Hands-On With the Eldon Interchangable Watch
Eldon is an Upcoming Microbrand That Created Something Genuinely New… and Maybe Even Market Disrupting
After spending more than a week with the Eldon and getting to know it, I’ve come to a few conclusions. First, my concerns about an “interchangeable watch” being gimmicky are unfounded; second, Eldon’s first attempt at an interchangeable watch is really good; and third, this concept could catch on, and I’d be on board with it if it did.
If this is your first encounter with an “interchangeable watch”, it’s pretty simple: you can swap out the face, or case, or straps easy and without having to use tools. Popping out the dial is as simple as unscrewing the bezel and switching it out, and changing straps is easy thanks to the quick-release spring bars. If you’re someone who likes to tinker or customize, this is your watch.
The watch is currently available for under $200 on Kickstarter for just a few more days. More information here.
Eldon Watch Technical Specifications
Quartz, Ronda 507 or 503
50m / 165ft
Available Day/date display
Eldon Has Given Their First Watch Some Serious Attitude
The stainless steel case has more angles than a trigonometry class, and more facets than a brilliant gemstone. It looks like it was forged with a combination of steel and badasstonium, and thanks to its size and weight, has the heft to back it up, too.
The angular design almost looks monumental, and its machining is brilliant. The Eldon logo is engraved (with great detail) on the bottom lug, and the case itself features two deep ridges that are carved from the bezel to the lugs.
The crown-guard is grooved to help you get the watch face in position when swapping it out. It looks badass, just like the rest of the watch. Click the image below to zoom in to see the machining- top-notch, especially considering the current entry-level price point.
The “Interchangeable” Part of the Interchangeable Watch Concept Actually Works
I’ve popped the bezel off and swapped dials out at least a dozen times now, and each time the bezel was smooth to open and close. The machining on the inside of the case, which is milled from a single block of metal, is excellent. The bezel has not once gotten stuck or even snagged.
The straps use quick-release springbars that are easy to use and feel robust. Eldon shipped me two different straps: a stainless-steel mesh and an alligator-grain leather. Both are good, though my preference is the leather; the color is vibrant, and it’s soft and comfortable to wear.
It Can Keep Up With You, Too
There are a few watches that have been made over the years that allow you to change bezels or decorations. To my knowledge, the Eldon is the first one that allows you to swap dials and cases.
This is all well and good, but if it’s fragile then it’s all pretty pointless, right? Luckily, it’s not fragile.
The case, as mentioned, is actually a single solid piece of metal. The machining is well done all around, and because it’s a single piece of steel, it’s also tough. The machining on the inner-screw is flawless, and thanks to that fine machining, the task of screwing the bezel on/off is easy. Once secured, it stays in place.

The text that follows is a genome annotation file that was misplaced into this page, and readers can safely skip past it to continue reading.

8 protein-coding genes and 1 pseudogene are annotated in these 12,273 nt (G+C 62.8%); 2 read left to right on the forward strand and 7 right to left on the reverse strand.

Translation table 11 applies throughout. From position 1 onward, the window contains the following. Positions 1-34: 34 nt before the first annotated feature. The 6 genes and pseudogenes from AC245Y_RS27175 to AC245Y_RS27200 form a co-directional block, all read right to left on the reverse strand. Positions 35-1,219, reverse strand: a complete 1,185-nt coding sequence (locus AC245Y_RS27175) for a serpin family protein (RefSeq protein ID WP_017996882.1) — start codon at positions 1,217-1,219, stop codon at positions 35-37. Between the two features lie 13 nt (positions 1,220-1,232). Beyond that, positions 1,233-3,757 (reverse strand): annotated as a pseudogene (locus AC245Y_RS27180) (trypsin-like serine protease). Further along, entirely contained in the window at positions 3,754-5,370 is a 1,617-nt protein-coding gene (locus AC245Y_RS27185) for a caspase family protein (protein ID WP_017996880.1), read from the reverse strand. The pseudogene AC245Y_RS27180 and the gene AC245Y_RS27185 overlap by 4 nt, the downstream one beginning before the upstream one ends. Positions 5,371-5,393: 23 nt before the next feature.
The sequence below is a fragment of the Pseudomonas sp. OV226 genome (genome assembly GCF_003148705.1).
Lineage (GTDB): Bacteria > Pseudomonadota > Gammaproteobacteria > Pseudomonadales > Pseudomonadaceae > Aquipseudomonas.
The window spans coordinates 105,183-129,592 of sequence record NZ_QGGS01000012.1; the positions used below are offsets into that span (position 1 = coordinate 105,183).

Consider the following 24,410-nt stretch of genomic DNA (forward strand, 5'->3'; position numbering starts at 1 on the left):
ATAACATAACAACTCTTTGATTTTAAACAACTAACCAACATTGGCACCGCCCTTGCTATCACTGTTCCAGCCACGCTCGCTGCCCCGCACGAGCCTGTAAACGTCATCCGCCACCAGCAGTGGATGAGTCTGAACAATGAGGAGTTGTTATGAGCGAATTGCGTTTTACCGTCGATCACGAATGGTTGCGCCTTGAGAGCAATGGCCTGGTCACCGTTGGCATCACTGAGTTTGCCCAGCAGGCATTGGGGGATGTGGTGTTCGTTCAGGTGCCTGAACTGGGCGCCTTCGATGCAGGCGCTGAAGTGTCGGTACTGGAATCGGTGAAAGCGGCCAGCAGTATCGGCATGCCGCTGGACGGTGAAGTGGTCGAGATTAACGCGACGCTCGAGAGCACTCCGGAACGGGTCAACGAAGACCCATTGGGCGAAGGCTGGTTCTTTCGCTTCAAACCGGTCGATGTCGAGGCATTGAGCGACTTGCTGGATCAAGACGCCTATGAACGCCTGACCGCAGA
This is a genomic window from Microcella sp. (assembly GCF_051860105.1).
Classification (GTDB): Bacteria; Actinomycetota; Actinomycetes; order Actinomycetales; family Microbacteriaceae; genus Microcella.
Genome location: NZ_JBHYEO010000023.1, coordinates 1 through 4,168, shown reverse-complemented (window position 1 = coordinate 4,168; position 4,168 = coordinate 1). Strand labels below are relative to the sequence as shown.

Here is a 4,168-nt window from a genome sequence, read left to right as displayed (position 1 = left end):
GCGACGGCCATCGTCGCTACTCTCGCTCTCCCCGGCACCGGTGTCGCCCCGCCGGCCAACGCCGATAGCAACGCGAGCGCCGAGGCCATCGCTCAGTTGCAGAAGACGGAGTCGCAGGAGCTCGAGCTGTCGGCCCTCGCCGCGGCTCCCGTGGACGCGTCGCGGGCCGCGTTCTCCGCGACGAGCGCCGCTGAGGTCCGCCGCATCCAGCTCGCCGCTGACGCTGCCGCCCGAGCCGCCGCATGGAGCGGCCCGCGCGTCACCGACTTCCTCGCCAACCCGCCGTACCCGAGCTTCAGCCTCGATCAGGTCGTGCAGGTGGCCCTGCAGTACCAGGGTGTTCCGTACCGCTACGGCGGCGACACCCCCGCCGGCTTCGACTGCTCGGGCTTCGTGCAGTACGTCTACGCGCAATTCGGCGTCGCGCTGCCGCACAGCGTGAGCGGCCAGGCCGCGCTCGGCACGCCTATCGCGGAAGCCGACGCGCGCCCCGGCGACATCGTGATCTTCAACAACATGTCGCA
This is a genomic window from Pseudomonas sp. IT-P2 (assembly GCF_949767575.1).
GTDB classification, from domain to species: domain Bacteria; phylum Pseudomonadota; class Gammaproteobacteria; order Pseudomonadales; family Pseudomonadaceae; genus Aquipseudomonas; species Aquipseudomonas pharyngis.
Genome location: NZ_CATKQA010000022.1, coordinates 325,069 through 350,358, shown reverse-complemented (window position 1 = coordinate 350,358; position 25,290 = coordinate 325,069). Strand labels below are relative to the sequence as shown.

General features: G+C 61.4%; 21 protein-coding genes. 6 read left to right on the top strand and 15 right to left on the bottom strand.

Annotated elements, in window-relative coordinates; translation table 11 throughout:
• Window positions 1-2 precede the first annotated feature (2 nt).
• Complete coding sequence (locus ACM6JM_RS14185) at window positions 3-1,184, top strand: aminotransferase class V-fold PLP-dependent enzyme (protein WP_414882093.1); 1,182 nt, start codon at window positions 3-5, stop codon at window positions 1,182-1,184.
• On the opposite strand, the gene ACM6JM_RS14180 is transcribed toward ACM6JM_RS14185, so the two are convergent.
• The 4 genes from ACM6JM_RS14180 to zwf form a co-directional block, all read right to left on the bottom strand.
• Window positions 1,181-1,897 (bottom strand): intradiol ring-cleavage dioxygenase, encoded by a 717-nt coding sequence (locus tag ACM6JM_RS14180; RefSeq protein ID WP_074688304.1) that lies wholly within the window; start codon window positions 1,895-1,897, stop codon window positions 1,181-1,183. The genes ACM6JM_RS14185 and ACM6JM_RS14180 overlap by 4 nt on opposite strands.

The Ronda movement, which is either a caliber 507 (if you want day/date) or a 503 (no complications), has a four year battery life, and deviates by a approximately one second per day. In all the ways that matter, it’s a robust and reliable quartz movement.
With 50m of water resistance, you can wear the Eldon anywhere you’re likely to go. Removed from the case, the crown is the lone appendage on the dial and sticks out like a sore thumb. Locked inside the case, with the crown-guard in place, the watch feels tough- and looks even tougher.
There’s a Lot of Potential Here
As cool as this watch is, an entire ecosystem of parts that support it are is even cooler. This watch has sold me on the concept, but it’s not without its faults.
As you an see, it’s thick. Really thick. This is true of not only the case, but also the removable dial. It’d be more appropriate in a professional/dress setting if it was thinner, and it’d be a lot more versatile too. I can usually wear a 42mm, but the unique shape and sheer size of the Eldon makes it very obvious on my dimunitive wrists. I’m sure I won’t be alone here.
The unit I have in my hands – one of two currently in existence in the world, according to Eldon – is a pre-production model. It’s been around the block. It’s been reviewed on other websites. It’s been worn and wound and worn again. Point is, this one isn’t flawless, but despite all that, it’s a great piece of engineering. It’s not perfect, but it’s really good, and it’s also affordable.
I’d love to see something thinner, and I’d really love to see it with an automatic inside. Being able to go from a dress to a dive and back again sounds awesome- let’s make that happen by supporting Eldon as they press forward and bring their product to market!